Apple: New Boot Camp Software May Choke On Windows Vista
Apple has had difficulty updating its products to work properly on the new Microsoft operating system, which was released to consumers at the end of January.
Mac users who attempt to boot Microsoft's Windows Vista operating system on their computers by using a new version of Apple's Boot Camp partitioning software may encounter some problems, Apple has conceded.
In a posting on its Web site, Apple warns users of its Mac Pro systems that Boot Camp 1.2 may not be able to launch Windows Vista as designed without a workaround in cases where the Microsoft operating system has been installed on a secondary drive.
To get around the problem, Mac Pro users wishing to use Windows Vista on their Mac OS X-based machines first need to employ the Boot Camp Assistant software to create a dedicated Windows partition on the secondary drive and then start the Windows Vista installation process as usual.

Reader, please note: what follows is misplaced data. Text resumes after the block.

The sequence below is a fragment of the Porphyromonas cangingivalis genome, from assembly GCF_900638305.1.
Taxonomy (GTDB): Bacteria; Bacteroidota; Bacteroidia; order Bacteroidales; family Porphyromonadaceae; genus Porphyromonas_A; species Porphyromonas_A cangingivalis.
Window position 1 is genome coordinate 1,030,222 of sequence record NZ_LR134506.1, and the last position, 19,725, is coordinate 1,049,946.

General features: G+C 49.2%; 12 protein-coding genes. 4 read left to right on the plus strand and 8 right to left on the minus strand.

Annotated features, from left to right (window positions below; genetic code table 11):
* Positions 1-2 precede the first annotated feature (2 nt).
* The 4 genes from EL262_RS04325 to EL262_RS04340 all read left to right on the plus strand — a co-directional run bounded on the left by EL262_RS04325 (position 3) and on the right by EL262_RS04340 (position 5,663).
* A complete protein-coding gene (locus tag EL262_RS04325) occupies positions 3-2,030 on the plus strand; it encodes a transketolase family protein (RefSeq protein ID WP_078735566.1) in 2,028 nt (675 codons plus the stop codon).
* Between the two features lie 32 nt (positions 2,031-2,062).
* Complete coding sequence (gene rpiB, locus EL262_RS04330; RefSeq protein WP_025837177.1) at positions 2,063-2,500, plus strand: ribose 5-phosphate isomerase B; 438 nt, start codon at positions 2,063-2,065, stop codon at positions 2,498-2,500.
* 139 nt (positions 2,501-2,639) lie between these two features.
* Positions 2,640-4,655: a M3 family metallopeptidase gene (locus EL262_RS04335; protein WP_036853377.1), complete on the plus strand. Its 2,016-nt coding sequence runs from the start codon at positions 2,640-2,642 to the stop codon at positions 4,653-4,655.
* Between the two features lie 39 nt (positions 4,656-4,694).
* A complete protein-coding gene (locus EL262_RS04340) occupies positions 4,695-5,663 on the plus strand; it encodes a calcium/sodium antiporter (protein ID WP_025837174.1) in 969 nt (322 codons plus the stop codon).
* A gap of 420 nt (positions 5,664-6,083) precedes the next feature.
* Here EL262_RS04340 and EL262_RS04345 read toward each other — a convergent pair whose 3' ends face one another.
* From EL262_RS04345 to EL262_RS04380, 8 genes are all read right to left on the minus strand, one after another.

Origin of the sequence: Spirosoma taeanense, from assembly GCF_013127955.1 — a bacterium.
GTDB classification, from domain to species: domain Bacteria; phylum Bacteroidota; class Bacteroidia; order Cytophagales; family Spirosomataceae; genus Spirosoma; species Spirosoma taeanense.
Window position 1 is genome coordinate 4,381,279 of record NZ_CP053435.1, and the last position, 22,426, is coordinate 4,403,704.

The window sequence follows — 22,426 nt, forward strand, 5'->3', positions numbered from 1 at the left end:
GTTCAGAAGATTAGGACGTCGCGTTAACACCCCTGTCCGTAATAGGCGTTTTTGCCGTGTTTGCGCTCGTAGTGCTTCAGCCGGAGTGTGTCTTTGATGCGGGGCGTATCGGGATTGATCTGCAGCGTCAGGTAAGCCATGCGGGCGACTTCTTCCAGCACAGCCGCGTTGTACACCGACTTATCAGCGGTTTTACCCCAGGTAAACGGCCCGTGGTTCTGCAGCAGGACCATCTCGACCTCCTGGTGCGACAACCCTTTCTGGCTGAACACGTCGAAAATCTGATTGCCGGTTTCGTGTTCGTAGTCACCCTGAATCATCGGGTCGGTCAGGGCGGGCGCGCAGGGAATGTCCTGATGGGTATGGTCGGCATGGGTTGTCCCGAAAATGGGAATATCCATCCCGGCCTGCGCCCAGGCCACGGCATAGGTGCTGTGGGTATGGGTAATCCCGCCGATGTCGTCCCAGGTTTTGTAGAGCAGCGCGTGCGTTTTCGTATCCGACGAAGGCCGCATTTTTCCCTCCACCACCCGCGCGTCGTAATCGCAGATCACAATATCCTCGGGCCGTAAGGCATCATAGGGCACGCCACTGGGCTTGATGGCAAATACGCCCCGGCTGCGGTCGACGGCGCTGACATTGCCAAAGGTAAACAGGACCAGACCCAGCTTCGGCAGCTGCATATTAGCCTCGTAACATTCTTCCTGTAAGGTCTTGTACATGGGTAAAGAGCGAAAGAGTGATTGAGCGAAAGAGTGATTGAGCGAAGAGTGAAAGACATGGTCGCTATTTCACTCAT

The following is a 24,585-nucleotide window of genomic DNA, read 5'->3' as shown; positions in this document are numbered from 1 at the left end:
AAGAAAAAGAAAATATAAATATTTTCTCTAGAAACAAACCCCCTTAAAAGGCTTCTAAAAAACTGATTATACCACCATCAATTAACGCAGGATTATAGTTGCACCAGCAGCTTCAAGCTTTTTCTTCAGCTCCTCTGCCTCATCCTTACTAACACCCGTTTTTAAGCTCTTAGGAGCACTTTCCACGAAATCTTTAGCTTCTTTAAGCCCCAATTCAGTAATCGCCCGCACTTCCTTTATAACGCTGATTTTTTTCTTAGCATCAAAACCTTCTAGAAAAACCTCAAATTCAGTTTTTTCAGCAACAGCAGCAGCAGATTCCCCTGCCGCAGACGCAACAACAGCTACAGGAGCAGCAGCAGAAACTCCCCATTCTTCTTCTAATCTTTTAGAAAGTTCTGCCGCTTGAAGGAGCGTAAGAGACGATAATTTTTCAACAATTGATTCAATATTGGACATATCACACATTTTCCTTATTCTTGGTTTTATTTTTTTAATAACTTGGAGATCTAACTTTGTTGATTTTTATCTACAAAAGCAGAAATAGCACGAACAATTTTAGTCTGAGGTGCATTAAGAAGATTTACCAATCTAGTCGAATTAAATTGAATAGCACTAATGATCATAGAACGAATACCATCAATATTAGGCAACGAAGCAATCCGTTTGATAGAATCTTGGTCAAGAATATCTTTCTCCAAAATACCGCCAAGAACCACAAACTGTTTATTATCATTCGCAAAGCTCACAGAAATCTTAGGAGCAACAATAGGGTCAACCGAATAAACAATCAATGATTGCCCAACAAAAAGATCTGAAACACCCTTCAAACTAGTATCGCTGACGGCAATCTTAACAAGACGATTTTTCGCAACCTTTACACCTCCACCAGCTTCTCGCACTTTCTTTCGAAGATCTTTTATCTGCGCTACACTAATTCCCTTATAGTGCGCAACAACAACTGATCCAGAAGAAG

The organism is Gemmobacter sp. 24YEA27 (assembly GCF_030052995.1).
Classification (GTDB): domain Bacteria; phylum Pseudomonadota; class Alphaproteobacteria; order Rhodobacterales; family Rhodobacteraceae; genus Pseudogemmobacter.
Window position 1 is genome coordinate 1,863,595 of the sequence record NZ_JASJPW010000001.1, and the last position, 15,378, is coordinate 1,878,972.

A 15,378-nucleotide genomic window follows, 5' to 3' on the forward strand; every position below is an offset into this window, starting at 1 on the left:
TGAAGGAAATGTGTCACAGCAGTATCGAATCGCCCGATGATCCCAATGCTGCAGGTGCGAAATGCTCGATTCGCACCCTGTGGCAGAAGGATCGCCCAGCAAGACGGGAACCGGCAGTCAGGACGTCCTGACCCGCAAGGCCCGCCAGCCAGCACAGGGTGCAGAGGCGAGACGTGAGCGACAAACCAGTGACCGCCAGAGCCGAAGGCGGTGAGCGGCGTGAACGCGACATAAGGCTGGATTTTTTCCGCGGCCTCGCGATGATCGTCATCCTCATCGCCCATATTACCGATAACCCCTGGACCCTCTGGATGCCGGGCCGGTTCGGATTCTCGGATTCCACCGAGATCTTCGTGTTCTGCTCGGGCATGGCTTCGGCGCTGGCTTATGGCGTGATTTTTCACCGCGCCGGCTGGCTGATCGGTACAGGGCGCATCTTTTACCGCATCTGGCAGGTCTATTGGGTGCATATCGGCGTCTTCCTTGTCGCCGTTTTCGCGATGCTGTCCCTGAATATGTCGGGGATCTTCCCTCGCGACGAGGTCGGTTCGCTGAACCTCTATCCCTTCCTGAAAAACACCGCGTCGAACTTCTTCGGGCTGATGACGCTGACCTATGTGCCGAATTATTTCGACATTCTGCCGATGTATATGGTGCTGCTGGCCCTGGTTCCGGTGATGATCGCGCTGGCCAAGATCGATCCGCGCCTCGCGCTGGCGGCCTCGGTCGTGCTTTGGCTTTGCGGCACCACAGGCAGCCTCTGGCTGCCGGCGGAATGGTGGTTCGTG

If the installation routine hangs, users need to shut off their Macs and then "physically disconnect the internal drive that is the Mac OS X startup drive," according to the posting. They then need to restart the computer and continue the installation process.
Apple released Boot Camp 1.2 last month. The software, still in beta, is supposed to allow users of Intel-based Macs to launch Windows Vista trouble free. To date, however, Apple has had difficulty updating its products to work properly on the new Microsoft operating system, which was released to consumers at the end of January.
Apple's iTunes music player software, for instance, still suffers problems on Windows Vista despite a recent patch from Apple that eliminated some glitches. Among the problems yet to be fixed: Ejecting an Apple iPod from a PC by using Vista's "Safely Eject Hardware" feature may result in corruption of the iPod.
Apple says users need to be sure to select the "Eject iPod" button from within iTunes to disconnect their iPods from Vista PCs.
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